The Probate Process for Intestate Succession
If your family is considering contacting a probate lawyer Coeur d'Alene, ID can provide, you likely have plenty of questions regarding the probate process. One common matter that many families ask about is something called “intestate succession.”
What is Intestate?
Intestate is the act of a person dying without having left behind a will. A will provides instructions about how a person’s estate should be handled after they pass away. Once that person dies, an appointed executor of the will is required to distribute the decedent’s estate to certain beneficiaries. Without a will, a person’s property and assets must go through a different probate process. When this happens, families often choose to hire a probate lawyer Coeur d'Alene, ID residents trust. In such cases, the state will usually appoint an administrator and determine how the property and assets are distributed among the decedent’s surviving dependents or close relatives.
Beginning the Probate Process
Regardless of whether there is a will in place, an application for probate must be filed with a probate court. A probate lawyer in Coeur d'Alene, ID may assist families with this process and file an application on their behalf.
There is a two-week wait period before a probate hearing. During this period, the probate court will determine whether there is a valid will in place. The court will also determine whether to open the administration of the estate.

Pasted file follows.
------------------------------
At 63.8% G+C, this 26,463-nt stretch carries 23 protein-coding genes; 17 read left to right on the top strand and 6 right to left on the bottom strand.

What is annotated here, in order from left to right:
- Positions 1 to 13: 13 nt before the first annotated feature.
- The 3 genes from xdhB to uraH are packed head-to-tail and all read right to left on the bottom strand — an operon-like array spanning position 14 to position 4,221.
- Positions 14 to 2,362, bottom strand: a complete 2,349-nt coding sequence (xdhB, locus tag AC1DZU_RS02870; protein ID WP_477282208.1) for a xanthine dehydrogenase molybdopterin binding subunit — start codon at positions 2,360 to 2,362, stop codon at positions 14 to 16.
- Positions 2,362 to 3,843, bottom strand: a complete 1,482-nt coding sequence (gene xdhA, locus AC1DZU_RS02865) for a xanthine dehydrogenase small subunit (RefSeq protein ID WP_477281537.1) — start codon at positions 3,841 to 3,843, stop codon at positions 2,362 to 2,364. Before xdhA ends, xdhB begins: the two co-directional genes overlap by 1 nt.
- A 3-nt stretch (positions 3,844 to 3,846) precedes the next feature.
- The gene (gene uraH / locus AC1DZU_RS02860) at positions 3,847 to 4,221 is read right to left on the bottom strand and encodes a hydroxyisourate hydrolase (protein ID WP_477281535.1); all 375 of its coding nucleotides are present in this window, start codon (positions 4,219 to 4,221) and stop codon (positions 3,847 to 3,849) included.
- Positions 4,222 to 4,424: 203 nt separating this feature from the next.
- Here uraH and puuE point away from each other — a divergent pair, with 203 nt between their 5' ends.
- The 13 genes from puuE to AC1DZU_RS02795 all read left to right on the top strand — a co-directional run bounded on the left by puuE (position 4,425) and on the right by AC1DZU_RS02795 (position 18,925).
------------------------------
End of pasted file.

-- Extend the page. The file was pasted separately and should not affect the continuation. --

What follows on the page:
During the wait period, a notice will be posted at the courthouse that an application for probate has been filed, allowing the opportunity for someone to contest the will or its administration if seen necessary.
After the two-week waiting period, a hearing will be held before the probate judge to recognize the decedent’s passing, and either distribute the estate accordingly or appoint someone to administer the estate.
Distribution of the Estate
State law typically dictates the distribution of an estate that does not have a will based on the survivors of the decedent. The estate is generally divided into community property and separate property. If the decedent was married and left a surviving spouse, this may complicate the division of assets.
1. Community property is any property that was acquired during a marriage. If the decedent was married, then the spouse will inherit all of the community property given they had no adult children. If the decedent had adult children, half of the community property will go to the spouse and the other half will go to the children.
2. Separate property is any property that was either acquired before the time of marriage
or an inheritance obtained during the marriage. If the decedent was married with adult children, one-third of the separate property will go to the spouse and two-thirds will go to the children
3. If the decedent had no children, the entire estate will go to the spouse.
4. If the decedent was not married and did not have children, then the estate will usually be divided among the next of kin, such as parents or siblings.
A probate lawyer Coeur d'Alene, ID has to offer may provide additional information regarding property laws as they apply to your family’s situation.
Contact a Probate Lawyer Coeur d'Alene, ID Families Count On
Without a will, a person’s estate might not get distributed the way that person would have wished. As a Coeur d'Alene, ID probate lawyer could attest, it can cause legal and personal issues for loved ones of the decedent. If your loved one has died and you are facing probate, it can be helpful to speak with a probate attorney. They can offer the necessary guidance and help navigate the probate process. To meet with a probate lawyer Coeur d'Alene, ID trusts, contact the Bendell Law Firm today at (208) 215 2255.